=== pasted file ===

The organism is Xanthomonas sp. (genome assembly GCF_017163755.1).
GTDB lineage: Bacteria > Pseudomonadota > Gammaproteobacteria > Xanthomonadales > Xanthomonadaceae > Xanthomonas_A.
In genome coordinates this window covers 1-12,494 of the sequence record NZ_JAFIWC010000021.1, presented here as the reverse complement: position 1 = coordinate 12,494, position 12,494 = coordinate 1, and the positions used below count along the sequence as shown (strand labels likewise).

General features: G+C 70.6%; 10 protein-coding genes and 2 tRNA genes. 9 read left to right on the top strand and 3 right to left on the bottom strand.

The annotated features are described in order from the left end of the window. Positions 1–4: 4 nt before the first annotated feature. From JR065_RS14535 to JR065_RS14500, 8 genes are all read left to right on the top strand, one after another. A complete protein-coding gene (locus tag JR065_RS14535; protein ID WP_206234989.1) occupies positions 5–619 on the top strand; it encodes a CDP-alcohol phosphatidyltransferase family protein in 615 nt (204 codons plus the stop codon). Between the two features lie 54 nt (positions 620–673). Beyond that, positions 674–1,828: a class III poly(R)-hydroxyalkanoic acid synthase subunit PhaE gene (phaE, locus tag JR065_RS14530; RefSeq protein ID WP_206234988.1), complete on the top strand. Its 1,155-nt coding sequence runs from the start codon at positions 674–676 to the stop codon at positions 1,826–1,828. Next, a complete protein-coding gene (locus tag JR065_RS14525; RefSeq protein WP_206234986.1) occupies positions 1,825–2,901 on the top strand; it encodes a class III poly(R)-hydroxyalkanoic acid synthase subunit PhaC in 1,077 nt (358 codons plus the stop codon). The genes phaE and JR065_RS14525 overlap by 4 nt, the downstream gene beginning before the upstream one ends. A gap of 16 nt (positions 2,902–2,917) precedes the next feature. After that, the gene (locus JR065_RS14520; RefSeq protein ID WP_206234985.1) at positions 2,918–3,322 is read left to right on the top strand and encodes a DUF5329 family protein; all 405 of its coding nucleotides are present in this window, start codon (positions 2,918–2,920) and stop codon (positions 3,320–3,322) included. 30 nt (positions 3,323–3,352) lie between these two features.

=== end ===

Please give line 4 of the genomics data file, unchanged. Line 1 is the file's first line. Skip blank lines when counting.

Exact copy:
General features: G+C 70.6%; 10 protein-coding genes and 2 tRNA genes. 9 read left to right on the top strand and 3 right to left on the bottom strand.